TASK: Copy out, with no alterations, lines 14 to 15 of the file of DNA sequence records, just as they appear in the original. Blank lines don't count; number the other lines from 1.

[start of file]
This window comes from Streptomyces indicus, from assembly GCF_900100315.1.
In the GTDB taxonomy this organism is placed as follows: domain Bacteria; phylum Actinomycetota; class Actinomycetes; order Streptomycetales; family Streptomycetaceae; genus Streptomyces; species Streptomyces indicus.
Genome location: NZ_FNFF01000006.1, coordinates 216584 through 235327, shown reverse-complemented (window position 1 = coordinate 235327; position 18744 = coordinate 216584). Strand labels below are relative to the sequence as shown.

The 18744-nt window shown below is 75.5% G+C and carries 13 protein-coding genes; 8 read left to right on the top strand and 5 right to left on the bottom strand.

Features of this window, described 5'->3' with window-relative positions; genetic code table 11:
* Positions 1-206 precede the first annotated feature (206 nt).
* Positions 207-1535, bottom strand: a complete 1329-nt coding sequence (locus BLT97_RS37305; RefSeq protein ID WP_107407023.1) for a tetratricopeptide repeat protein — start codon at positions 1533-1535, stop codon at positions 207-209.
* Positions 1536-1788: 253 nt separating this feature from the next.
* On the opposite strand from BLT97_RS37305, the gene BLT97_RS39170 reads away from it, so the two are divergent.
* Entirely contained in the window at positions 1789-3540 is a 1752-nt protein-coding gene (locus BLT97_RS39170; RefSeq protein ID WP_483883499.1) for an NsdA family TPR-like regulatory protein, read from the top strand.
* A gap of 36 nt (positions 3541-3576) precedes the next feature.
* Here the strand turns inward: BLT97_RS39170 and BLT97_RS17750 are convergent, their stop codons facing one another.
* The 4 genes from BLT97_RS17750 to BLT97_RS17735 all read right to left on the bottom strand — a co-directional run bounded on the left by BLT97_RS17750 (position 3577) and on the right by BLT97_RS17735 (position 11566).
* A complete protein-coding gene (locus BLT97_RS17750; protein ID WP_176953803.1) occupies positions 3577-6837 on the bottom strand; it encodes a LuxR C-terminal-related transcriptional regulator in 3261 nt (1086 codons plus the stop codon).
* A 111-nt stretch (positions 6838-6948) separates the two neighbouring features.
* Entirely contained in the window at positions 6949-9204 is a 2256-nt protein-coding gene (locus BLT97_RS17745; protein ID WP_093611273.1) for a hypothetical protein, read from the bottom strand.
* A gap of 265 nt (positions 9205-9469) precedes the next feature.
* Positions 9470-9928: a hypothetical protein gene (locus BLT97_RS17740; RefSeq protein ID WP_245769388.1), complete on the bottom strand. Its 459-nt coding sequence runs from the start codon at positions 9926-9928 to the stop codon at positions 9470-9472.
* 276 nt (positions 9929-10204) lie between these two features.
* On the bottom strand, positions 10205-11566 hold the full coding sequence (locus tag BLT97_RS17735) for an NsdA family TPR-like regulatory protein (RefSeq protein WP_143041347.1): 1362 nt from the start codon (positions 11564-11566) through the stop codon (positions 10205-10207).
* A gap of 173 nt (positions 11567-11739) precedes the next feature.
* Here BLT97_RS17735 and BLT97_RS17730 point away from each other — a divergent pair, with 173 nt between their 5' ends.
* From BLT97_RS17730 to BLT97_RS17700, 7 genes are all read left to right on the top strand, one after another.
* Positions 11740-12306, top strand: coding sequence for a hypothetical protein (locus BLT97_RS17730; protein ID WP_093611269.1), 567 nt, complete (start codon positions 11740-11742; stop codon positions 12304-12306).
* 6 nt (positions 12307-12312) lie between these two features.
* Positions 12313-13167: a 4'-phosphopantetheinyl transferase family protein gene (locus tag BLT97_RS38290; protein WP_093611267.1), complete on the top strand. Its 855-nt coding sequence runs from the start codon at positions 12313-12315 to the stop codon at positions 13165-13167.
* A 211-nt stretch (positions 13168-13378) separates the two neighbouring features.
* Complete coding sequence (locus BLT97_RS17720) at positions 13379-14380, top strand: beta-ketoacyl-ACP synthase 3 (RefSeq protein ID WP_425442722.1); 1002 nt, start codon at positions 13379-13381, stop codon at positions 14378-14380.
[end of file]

* A complete protein-coding gene (locus BLT97_RS17750; protein ID WP_176953803.1) occupies positions 3577-6837 on the bottom strand; it encodes a LuxR C-terminal-related transcriptional regulator in 3261 nt (1086 codons plus the stop codon).
* A 111-nt stretch (positions 6838-6948) separates the two neighbouring features.